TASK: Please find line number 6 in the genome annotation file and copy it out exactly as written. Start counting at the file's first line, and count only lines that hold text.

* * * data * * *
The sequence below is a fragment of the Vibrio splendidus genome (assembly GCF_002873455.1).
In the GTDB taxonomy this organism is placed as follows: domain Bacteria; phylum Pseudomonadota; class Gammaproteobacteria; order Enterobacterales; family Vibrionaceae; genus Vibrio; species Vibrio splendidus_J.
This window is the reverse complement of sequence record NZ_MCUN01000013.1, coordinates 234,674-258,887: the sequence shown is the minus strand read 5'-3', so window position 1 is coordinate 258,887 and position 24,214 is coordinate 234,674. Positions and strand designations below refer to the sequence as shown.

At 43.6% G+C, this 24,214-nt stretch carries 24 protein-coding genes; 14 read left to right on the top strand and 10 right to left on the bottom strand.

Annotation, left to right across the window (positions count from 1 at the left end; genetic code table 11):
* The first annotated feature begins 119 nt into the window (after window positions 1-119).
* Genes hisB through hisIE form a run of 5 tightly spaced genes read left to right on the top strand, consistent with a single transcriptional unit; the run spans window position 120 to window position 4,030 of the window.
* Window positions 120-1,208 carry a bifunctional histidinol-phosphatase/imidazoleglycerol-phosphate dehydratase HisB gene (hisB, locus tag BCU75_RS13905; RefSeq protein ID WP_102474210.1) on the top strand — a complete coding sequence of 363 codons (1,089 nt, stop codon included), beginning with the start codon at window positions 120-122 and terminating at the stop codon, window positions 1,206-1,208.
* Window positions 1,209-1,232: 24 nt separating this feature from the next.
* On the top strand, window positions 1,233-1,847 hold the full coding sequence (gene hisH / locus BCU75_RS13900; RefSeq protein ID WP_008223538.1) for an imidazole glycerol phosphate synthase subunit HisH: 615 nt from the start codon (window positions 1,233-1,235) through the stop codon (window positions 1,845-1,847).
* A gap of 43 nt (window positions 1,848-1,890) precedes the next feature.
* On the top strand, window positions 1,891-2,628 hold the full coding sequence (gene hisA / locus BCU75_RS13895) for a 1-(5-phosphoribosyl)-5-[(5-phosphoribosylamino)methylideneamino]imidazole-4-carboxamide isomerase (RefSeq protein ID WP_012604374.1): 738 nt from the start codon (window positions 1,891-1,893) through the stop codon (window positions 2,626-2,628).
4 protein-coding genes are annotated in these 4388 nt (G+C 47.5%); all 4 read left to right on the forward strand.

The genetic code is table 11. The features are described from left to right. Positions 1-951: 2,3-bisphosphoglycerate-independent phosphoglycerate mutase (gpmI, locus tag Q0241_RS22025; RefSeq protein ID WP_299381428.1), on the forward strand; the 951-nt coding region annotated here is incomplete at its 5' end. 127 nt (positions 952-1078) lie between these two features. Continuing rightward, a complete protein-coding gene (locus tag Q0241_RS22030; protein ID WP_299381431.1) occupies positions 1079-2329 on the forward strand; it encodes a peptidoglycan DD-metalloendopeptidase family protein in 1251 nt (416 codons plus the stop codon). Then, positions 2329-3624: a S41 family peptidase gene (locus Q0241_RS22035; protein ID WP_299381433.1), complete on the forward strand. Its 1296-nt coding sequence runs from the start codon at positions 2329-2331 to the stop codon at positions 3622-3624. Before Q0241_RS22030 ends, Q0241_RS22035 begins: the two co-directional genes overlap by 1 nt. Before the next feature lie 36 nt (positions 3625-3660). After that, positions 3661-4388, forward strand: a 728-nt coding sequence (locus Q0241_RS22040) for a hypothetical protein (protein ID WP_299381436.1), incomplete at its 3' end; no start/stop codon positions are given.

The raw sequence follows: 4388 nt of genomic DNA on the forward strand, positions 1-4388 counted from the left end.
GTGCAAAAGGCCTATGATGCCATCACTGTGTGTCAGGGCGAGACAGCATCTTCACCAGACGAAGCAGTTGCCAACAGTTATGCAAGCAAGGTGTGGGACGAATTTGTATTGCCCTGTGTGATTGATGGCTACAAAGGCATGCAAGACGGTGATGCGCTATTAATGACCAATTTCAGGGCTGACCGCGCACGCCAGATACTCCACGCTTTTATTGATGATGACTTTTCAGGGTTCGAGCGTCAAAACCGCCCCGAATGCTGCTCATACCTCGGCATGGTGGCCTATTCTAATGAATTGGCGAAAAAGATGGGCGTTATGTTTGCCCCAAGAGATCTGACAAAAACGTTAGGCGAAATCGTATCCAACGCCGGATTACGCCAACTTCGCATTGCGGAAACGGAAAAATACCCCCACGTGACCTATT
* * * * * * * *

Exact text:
* The first annotated feature begins 119 nt into the window (after window positions 1-119).